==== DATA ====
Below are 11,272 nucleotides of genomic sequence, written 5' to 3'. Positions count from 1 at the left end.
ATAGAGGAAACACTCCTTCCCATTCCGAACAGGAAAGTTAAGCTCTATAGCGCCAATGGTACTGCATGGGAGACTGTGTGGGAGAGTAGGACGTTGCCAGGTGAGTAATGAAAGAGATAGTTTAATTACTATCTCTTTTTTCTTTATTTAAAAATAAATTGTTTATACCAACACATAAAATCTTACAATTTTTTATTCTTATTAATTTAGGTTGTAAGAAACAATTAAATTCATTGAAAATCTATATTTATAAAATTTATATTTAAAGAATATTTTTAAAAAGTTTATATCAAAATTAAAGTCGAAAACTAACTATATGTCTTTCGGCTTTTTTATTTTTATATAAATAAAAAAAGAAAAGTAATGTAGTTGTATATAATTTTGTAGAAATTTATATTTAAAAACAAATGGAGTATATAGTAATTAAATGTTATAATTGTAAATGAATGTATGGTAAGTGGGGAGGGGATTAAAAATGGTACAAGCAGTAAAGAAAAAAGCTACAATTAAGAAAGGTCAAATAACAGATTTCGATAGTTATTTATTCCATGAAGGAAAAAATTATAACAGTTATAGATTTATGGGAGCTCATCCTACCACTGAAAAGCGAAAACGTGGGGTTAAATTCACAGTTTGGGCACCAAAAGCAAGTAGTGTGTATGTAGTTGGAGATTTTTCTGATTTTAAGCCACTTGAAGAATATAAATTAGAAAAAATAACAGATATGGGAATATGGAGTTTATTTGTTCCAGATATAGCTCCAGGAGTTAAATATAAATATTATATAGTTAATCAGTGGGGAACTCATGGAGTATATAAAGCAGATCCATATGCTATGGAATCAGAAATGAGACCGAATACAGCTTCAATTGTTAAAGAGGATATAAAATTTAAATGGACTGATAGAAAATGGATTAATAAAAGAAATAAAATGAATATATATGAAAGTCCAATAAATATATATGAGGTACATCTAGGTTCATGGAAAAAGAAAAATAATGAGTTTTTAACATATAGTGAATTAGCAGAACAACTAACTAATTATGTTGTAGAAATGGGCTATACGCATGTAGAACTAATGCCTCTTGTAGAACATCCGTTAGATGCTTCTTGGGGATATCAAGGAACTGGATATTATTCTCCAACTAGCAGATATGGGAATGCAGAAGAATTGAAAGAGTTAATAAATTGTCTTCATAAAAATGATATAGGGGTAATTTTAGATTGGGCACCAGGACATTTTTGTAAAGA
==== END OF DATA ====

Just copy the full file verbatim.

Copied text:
Below are 11,272 nucleotides of genomic sequence, written 5' to 3'. Positions count from 1 at the left end.
ATAGAGGAAACACTCCTTCCCATTCCGAACAGGAAAGTTAAGCTCTATAGCGCCAATGGTACTGCATGGGAGACTGTGTGGGAGAGTAGGACGTTGCCAGGTGAGTAATGAAAGAGATAGTTTAATTACTATCTCTTTTTTCTTTATTTAAAAATAAATTGTTTATACCAACACATAAAATCTTACAATTTTTTATTCTTATTAATTTAGGTTGTAAGAAACAATTAAATTCATTGAAAATCTATATTTATAAAATTTATATTTAAAGAATATTTTTAAAAAGTTTATATCAAAATTAAAGTCGAAAACTAACTATATGTCTTTCGGCTTTTTTATTTTTATATAAATAAAAAAAGAAAAGTAATGTAGTTGTATATAATTTTGTAGAAATTTATATTTAAAAACAAATGGAGTATATAGTAATTAAATGTTATAATTGTAAATGAATGTATGGTAAGTGGGGAGGGGATTAAAAATGGTACAAGCAGTAAAGAAAAAAGCTACAATTAAGAAAGGTCAAATAACAGATTTCGATAGTTATTTATTCCATGAAGGAAAAAATTATAACAGTTATAGATTTATGGGAGCTCATCCTACCACTGAAAAGCGAAAACGTGGGGTTAAATTCACAGTTTGGGCACCAAAAGCAAGTAGTGTGTATGTAGTTGGAGATTTTTCTGATTTTAAGCCACTTGAAGAATATAAATTAGAAAAAATAACAGATATGGGAATATGGAGTTTATTTGTTCCAGATATAGCTCCAGGAGTTAAATATAAATATTATATAGTTAATCAGTGGGGAACTCATGGAGTATATAAAGCAGATCCATATGCTATGGAATCAGAAATGAGACCGAATACAGCTTCAATTGTTAAAGAGGATATAAAATTTAAATGGACTGATAGAAAATGGATTAATAAAAGAAATAAAATGAATATATATGAAAGTCCAATAAATATATATGAGGTACATCTAGGTTCATGGAAAAAGAAAAATAATGAGTTTTTAACATATAGTGAATTAGCAGAACAACTAACTAATTATGTTGTAGAAATGGGCTATACGCATGTAGAACTAATGCCTCTTGTAGAACATCCGTTAGATGCTTCTTGGGGATATCAAGGAACTGGATATTATTCTCCAACTAGCAGATATGGGAATGCAGAAGAATTGAAAGAGTTAATAAATTGTCTTCATAAAAATGATATAGGGGTAATTTTAGATTGGGCACCAGGACATTTTTGTAAAGA